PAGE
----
The second file must provide the handler routines. It is necessary to provide InitServer and Open handlers, the remaining being taken care of by default handlers built into the Server, including Invalidfn_handler(). Some typical code would be as follows.

  ***       Handler routines for a robot device       ***  
  #include "helios.h"  
  PRIVATE int Robot_ready();  
  PRIVATE void write-to-robot();  
  void Robot_InitServer(myco)  
  Conode *myco;  
  { /* Make the robot flash its Lights and give a beep */  
  #define RobotInitStream     Ignore  
  #define RobotTidyStream     Ignore  
  #define RobotPrivateStream  Invalidfn_handler  
  #define RobotRead           Invalidfn_handler  
  extern  void RobotWrite();  
  extern  void RobotCtose();  
  #define RobotGetSize        Invalidfn_handler  
  #define RobotSetSize        Invalidfn_handler  
  #define RobotSeek           Invalidfn_handler  
  #define RobotGetAttr        Invalidfn_handter  
  #define RobotSetAttr        Invalidfn_handler  
  #define RobotEnableEvents   Invalidfn_handler  
  #define RobotAcknowledge    IgnoreVoid  
  #define RobotNegAcknowledge IgnoreVoid  
  PRIVATE VoidFnPtr Robot_Handlers[Stream max] =  
  { (VoidFnPtr) Robot_InitStream, (VoidFnPtr) Robot_TidyStream,  
    Robot_Read,        Robot_Write,        Robot_GetSize,  
    Robot_SetSize,     Robot_Close,        Robot_Seek,  
    Robot_GetAttr,     Robot_SetAttr,      Robot_EnableEvents,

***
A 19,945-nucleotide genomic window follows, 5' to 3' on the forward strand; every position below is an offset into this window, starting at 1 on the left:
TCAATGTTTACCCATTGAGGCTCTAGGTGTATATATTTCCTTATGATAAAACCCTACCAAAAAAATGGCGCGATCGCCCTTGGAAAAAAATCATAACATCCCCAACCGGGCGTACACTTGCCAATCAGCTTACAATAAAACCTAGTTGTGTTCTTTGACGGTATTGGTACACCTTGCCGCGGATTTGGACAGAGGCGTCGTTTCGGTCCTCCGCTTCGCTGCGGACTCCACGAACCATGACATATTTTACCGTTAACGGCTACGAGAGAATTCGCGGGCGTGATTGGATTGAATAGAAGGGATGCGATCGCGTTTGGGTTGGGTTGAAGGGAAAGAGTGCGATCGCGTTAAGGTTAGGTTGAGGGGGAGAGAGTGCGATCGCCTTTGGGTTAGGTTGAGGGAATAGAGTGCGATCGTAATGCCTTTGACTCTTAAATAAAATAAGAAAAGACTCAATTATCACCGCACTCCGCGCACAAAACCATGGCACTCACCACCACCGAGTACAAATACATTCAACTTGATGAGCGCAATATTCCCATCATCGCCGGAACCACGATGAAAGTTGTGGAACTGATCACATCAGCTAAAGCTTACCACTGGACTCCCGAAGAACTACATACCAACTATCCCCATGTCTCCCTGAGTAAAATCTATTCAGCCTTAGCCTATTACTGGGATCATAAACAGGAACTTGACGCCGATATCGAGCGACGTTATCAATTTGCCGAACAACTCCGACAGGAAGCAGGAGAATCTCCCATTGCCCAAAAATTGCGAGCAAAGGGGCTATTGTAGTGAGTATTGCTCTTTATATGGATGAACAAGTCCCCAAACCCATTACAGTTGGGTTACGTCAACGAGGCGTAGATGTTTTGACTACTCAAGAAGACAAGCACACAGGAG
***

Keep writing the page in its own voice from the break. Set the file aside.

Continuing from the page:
Robot_Acknowledge, Robot_NegAcknowledge );  
  void Robot_Open(myco)  
  Conode *myco;  
  { if ( ((mcb->Control)(OpenMode_off] & 0x0F) no O_WriteOnly)  
    { Request_Return( EC_Error + SS_IOProc + EG_WrongFn +  
                      EO_Server, 0L, 0L);  
    NewStream(Type_File, Flags_Closable, NULL, Robot_Handlers);  
  void Robot_Close(myco)  
  Conode *mycco;  
  { if (mcb->Msgsdr.RepLy ne 0L)  
      Request_Return(ReplyOK, 0L, 0L);  
  void Robot_Write(myco)  
  Conode *mycco;  
  { BYTE buffer[16];  
    int curren_pos;  
    WORD timeout = mcb->Control(WriteTimeout_off];  
    WORD timelimit;  
    Port reply_port = mcb->MsgHdr.Reply;  
    if (mcb->MsgHdr.DataSize ne 16)  
     { Request_Return(EC_Error + SS_IOProc + EG_WrongSize +  
                      EO_Message, 0L, 0L);  
    if (timeout eq -1L)  
       timelimit = MAXTIME;  
       timelimit = Now + (timeout / time-unit);  
    memcpy(buffer, mcb->Data, 16);  
    AddTail(Remove(myco), PollingCo);  
    myco->type      = CoReady;  
    myco->timelimit = timetimit;  
    for (currenpos = 0; current_pos < 16; )  
     { if (robot ready())  
        { Suspend();  
          if (myco->type eq CoSuicide)  
          elif (myco->type eq CoTimeout)  
    mcb->MsgMdr.Reply = reply_port;  
    if (current_pos eq 0)  
     Request_Return(EC_Recover + SS_IOProc + EG Timeout +  
                    EO_Stream, 0L, 0L);  
     { mcb->Control[Replyl off] = current_pos;  
       Request_Return(WriteRc_Done, 1L, 0L);  
    PostInsert(Remove(myco), Heliosnode);  
  PRIVATE int robot_ready()  
  { /* Your own routine */  
  PRIVATE void write_to_robot(data)  
  int data;  
  { /* Your own routine */  

This is all the code needed for a fairly simple server. All you can do with it is open a stream in write-only mode, close the stream again, or write to the stream in blocks of 16 bytes. However, it does illustrate the use of polling inside the Server in relatively little code, including the need for a private buffer to hold the data and the need to preserve the reply port whilst polling, because the contents of the message buffer may get zapped during this time. Obviously your own servers may need to be rather more complicated.